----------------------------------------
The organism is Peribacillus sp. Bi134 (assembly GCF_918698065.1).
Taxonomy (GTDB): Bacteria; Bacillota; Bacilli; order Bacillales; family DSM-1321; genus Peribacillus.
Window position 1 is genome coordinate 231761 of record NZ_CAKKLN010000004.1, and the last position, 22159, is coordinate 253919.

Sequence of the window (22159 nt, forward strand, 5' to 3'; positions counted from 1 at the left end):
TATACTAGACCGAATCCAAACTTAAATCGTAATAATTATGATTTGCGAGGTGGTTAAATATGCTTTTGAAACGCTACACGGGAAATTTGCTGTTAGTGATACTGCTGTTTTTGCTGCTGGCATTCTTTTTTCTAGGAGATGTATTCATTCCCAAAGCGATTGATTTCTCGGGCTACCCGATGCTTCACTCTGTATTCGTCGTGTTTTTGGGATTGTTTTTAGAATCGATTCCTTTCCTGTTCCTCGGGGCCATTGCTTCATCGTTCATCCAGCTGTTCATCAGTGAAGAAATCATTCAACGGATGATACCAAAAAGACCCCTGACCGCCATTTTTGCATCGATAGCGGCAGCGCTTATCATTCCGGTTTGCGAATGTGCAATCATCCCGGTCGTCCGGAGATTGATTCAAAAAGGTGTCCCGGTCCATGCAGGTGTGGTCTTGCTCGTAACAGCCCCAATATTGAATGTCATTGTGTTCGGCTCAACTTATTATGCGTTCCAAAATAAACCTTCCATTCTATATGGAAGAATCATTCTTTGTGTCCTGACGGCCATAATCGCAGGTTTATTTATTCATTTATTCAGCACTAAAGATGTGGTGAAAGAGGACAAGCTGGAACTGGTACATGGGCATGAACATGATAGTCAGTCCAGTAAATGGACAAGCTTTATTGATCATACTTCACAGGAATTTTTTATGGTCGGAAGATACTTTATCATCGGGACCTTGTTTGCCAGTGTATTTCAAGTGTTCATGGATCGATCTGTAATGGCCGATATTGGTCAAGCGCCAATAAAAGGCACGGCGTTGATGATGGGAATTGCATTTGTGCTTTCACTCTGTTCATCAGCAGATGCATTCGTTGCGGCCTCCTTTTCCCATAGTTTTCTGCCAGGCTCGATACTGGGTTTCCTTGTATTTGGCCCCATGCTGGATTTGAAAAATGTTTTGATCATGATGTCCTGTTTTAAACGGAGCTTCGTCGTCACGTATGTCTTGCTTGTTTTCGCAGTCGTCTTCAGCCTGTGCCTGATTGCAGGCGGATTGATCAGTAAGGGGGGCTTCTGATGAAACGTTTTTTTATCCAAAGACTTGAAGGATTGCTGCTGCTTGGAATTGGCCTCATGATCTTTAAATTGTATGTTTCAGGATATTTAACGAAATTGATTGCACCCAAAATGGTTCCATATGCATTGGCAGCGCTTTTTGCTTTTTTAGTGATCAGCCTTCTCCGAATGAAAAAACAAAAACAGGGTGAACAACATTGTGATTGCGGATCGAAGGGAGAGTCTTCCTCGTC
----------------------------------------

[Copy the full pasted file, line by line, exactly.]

The organism is Peribacillus sp. Bi134 (assembly GCF_918698065.1).
Taxonomy (GTDB): Bacteria; Bacillota; Bacilli; order Bacillales; family DSM-1321; genus Peribacillus.
Window position 1 is genome coordinate 231761 of record NZ_CAKKLN010000004.1, and the last position, 22159, is coordinate 253919.

Sequence of the window (22159 nt, forward strand, 5' to 3'; positions counted from 1 at the left end):
TATACTAGACCGAATCCAAACTTAAATCGTAATAATTATGATTTGCGAGGTGGTTAAATATGCTTTTGAAACGCTACACGGGAAATTTGCTGTTAGTGATACTGCTGTTTTTGCTGCTGGCATTCTTTTTTCTAGGAGATGTATTCATTCCCAAAGCGATTGATTTCTCGGGCTACCCGATGCTTCACTCTGTATTCGTCGTGTTTTTGGGATTGTTTTTAGAATCGATTCCTTTCCTGTTCCTCGGGGCCATTGCTTCATCGTTCATCCAGCTGTTCATCAGTGAAGAAATCATTCAACGGATGATACCAAAAAGACCCCTGACCGCCATTTTTGCATCGATAGCGGCAGCGCTTATCATTCCGGTTTGCGAATGTGCAATCATCCCGGTCGTCCGGAGATTGATTCAAAAAGGTGTCCCGGTCCATGCAGGTGTGGTCTTGCTCGTAACAGCCCCAATATTGAATGTCATTGTGTTCGGCTCAACTTATTATGCGTTCCAAAATAAACCTTCCATTCTATATGGAAGAATCATTCTTTGTGTCCTGACGGCCATAATCGCAGGTTTATTTATTCATTTATTCAGCACTAAAGATGTGGTGAAAGAGGACAAGCTGGAACTGGTACATGGGCATGAACATGATAGTCAGTCCAGTAAATGGACAAGCTTTATTGATCATACTTCACAGGAATTTTTTATGGTCGGAAGATACTTTATCATCGGGACCTTGTTTGCCAGTGTATTTCAAGTGTTCATGGATCGATCTGTAATGGCCGATATTGGTCAAGCGCCAATAAAAGGCACGGCGTTGATGATGGGAATTGCATTTGTGCTTTCACTCTGTTCATCAGCAGATGCATTCGTTGCGGCCTCCTTTTCCCATAGTTTTCTGCCAGGCTCGATACTGGGTTTCCTTGTATTTGGCCCCATGCTGGATTTGAAAAATGTTTTGATCATGATGTCCTGTTTTAAACGGAGCTTCGTCGTCACGTATGTCTTGCTTGTTTTCGCAGTCGTCTTCAGCCTGTGCCTGATTGCAGGCGGATTGATCAGTAAGGGGGGCTTCTGATGAAACGTTTTTTTATCCAAAGACTTGAAGGATTGCTGCTGCTTGGAATTGGCCTCATGATCTTTAAATTGTATGTTTCAGGATATTTAACGAAATTGATTGCACCCAAAATGGTTCCATATGCATTGGCAGCGCTTTTTGCTTTTTTAGTGATCAGCCTTCTCCGAATGAAAAAACAAAAACAGGGTGAACAACATTGTGATTGCGGATCGAAGGGAGAGTCTTCCTCGTC